When a Vacant Building Tanks

// September 12, 2016
Reading Time: 3 minutes


Equipment breakdown coverage is typically appropriate for properties that are occupied, often being linked to restaurants for food spoilage coverage, office buildings to cover communication devices and any other occupied building to cover air conditioning units, heaters, back-up generators, etc.

But vacant buildings? This is not the obvious exposure for equipment breakdown coverage. Insureds may not think about the fact that vacant buildings still use electricity and heating and cooling systems, so their thought is, “what equipment is really being used?”

Just because vacant buildings don’t have bodies to warm, people to turn the lights on or people to ride the elevator, doesn’t mean that there isn’t any equipment. What is often overlooked is what goes on behind the scenes to keep the vacant sections of a property looking so pretty. There are pipes to keep warm, alarms to sound, surveillance cameras to roll and generators to run.

The other issue with vacant buildings is that the property losses aren’t noticed until significant damage is done. The property may be inspected or checked on once a week, but more often than not, only the exterior is being studied, while the interior may be in trouble.

While a building may be unoccupied, there are scenarios in which contents are still being held in the building. In the following claim example, an office building was temporarily unoccupied for a year-long policy term, with desks and tables arranged throughout the building. The heat in the building was being maintained by a cast iron steam boiler. With the lack of maintenance on the equipment, the boiler experienced a low water condition, causing it to overheat and ultimately rupture. Not only did the boiler have to be replaced for $24,500, but the contents inside the building were also damaged along with the building itself. This insured was lucky. The effects of an explosion can be catastrophic, with the equipment propelling thousands of pounds of pressure. This video, hosted by ABC7 Eyewitness News, illustrates how much pressure is typical for a residential hot water heater.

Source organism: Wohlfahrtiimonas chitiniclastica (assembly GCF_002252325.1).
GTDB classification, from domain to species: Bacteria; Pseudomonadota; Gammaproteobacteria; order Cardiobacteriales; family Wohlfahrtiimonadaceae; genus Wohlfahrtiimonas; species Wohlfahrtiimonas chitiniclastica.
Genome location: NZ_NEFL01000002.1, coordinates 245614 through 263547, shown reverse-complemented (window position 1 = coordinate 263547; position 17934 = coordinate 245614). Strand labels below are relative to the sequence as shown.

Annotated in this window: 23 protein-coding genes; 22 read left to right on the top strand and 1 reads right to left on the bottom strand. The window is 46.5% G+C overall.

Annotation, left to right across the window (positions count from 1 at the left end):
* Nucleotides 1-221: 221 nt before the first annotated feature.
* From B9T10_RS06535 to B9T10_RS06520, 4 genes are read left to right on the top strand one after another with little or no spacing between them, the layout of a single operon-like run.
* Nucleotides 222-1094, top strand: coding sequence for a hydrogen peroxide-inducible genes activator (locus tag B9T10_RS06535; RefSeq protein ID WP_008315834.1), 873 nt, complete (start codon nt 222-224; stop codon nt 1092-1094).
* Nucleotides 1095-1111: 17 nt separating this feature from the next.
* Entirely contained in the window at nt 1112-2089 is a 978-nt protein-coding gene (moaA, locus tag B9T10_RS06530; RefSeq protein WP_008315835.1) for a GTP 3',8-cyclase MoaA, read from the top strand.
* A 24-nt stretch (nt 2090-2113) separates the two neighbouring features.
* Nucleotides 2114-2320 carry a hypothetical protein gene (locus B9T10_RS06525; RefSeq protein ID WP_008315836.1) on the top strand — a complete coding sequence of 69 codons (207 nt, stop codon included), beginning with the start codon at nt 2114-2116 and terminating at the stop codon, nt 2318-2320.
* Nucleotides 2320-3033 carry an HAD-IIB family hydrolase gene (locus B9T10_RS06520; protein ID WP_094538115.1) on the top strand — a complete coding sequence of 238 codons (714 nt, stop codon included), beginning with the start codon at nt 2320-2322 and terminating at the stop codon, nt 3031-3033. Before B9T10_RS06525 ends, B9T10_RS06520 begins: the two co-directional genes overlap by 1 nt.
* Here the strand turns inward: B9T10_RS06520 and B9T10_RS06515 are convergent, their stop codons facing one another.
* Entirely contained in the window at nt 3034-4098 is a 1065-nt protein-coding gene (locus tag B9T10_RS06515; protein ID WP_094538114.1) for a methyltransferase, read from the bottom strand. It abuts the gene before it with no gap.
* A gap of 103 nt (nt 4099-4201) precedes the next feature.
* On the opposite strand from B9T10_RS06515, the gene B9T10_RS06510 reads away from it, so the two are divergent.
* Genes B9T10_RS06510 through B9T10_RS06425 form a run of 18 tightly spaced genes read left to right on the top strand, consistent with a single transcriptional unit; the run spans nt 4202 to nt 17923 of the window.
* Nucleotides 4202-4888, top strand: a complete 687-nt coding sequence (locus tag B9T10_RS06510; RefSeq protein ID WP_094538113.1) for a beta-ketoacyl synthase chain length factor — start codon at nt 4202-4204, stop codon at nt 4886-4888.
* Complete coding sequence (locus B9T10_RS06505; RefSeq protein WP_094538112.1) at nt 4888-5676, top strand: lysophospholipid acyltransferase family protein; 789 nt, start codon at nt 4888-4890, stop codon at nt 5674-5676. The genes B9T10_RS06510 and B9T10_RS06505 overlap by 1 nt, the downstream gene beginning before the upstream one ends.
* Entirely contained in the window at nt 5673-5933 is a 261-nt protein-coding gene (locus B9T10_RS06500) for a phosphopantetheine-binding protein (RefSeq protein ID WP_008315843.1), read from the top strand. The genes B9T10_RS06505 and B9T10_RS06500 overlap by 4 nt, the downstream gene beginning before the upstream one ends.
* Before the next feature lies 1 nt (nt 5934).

Equipment breakdown coverage can be added to an insurance policy and should be recognized as an essential coverage part. A simple property policy would not cover the replacement of the $25,000 piece of equipment in the above example, but the equipment breakdown coverage would. Wear and tear would also be covered, which can be a significant expense for an insured.

With an inexpensive price tag, this coverage grants an exceptional amount of peace of mind. When a building is unoccupied with no one to regularly tend to such necessary upkeep, a building owner can take comfort in knowing that their equipment and resultant damage is covered.

Contact your Devon Park Specialty underwriter to learn more about our solutions for this coverage need.

As always, thank you for your support and business.

Molly_McsheaWritten by Molly McShea
September 15, 2016

Cheryl-RussellContact Cheryl Ryan,
Executive Vice President, Division Leader | 844-438-6775 Ext. 2582